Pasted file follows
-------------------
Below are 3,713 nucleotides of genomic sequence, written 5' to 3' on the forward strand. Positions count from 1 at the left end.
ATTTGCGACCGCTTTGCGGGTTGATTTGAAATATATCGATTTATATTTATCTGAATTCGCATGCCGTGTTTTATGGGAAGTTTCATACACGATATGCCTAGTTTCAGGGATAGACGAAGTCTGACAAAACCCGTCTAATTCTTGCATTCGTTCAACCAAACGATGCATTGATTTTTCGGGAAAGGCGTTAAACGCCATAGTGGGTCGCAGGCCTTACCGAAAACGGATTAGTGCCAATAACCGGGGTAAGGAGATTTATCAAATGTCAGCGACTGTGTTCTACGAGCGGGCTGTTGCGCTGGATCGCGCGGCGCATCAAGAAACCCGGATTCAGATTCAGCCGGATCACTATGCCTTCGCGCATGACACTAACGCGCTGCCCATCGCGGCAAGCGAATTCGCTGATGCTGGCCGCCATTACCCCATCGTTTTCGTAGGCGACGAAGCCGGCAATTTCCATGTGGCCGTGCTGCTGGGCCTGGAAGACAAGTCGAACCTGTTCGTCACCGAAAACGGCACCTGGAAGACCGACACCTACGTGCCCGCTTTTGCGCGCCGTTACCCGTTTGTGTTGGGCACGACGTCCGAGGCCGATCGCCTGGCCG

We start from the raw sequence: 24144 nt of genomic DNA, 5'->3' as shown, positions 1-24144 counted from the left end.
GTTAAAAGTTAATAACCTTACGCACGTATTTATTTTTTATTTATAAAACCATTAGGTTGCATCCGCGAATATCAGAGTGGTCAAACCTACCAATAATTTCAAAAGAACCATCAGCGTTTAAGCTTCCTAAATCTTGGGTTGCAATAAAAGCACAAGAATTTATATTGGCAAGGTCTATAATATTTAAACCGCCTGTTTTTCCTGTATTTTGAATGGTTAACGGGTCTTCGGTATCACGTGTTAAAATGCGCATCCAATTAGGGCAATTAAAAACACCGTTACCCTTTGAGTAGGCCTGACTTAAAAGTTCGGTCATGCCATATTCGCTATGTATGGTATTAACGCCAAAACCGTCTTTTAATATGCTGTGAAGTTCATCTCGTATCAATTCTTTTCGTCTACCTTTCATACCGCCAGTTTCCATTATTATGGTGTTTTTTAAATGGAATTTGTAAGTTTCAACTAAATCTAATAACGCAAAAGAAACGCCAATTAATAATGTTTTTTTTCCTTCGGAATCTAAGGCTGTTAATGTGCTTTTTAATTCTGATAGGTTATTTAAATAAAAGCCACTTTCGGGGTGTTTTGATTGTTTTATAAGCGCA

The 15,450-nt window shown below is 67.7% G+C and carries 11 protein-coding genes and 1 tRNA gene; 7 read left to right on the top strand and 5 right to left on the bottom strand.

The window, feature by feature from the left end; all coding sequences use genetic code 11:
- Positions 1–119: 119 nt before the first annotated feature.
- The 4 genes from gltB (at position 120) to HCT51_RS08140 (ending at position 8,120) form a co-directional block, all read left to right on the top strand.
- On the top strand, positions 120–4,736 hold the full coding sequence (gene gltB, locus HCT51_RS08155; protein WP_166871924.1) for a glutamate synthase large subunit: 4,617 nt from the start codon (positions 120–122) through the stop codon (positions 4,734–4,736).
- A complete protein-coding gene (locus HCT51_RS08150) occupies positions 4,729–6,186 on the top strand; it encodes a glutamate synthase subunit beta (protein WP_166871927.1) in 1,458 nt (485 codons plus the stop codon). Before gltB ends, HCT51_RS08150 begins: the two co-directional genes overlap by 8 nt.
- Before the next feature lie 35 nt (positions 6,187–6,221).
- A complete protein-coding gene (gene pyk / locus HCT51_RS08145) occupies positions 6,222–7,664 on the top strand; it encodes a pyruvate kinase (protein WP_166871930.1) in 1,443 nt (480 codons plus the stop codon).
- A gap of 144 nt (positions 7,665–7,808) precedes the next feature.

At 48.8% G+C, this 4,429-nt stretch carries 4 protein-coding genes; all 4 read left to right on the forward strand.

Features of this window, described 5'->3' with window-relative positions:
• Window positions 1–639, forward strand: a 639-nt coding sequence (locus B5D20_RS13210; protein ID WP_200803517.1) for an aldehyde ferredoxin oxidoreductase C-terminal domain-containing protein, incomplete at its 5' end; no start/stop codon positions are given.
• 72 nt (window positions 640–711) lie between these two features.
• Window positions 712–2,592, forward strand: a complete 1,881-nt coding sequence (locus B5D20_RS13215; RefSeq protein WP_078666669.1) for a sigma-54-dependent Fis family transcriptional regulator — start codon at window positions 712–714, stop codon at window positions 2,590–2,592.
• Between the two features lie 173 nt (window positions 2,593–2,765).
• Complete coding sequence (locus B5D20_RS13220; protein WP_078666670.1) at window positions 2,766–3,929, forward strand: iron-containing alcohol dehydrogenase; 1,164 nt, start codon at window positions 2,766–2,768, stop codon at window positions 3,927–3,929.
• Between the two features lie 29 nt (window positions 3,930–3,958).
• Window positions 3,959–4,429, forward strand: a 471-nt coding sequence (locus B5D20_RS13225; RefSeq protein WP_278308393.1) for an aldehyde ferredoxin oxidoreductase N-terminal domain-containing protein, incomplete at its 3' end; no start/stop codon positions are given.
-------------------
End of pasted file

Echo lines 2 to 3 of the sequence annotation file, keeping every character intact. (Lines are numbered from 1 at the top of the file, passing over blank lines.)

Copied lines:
ATTTGCGACCGCTTTGCGGGTTGATTTGAAATATATCGATTTATATTTATCTGAATTCGCATGCCGTGTTTTATGGGAAGTTTCATACACGATATGCCTAGTTTCAGGGATAGACGAAGTCTGACAAAACCCGTCTAATTCTTGCATTCGTTCAACCAAACGATGCATTGATTTTTCGGGAAAGGCGTTAAACGCCATAGTGGGTCGCAGGCCTTACCGAAAACGGATTAGTGCCAATAACCGGGGTAAGGAGATTTATCAAATGTCAGCGACTGTGTTCTACGAGCGGGCTGTTGCGCTGGATCGCGCGGCGCATCAAGAAACCCGGATTCAGATTCAGCCGGATCACTATGCCTTCGCGCATGACACTAACGCGCTGCCCATCGCGGCAAGCGAATTCGCTGATGCTGGCCGCCATTACCCCATCGTTTTCGTAGGCGACGAAGCCGGCAATTTCCATGTGGCCGTGCTGCTGGGCCTGGAAGACAAGTCGAACCTGTTCGTCACCGAAAACGGCACCTGGAAGACCGACACCTACGTGCCCGCTTTTGCGCGCCGTTACCCGTTTGTGTTGGGCACGACGTCCGAGGCCGATCGCCTGGCCG

We start from the raw sequence: 24144 nt of genomic DNA, 5'->3' as shown, positions 1-24144 counted from the left end.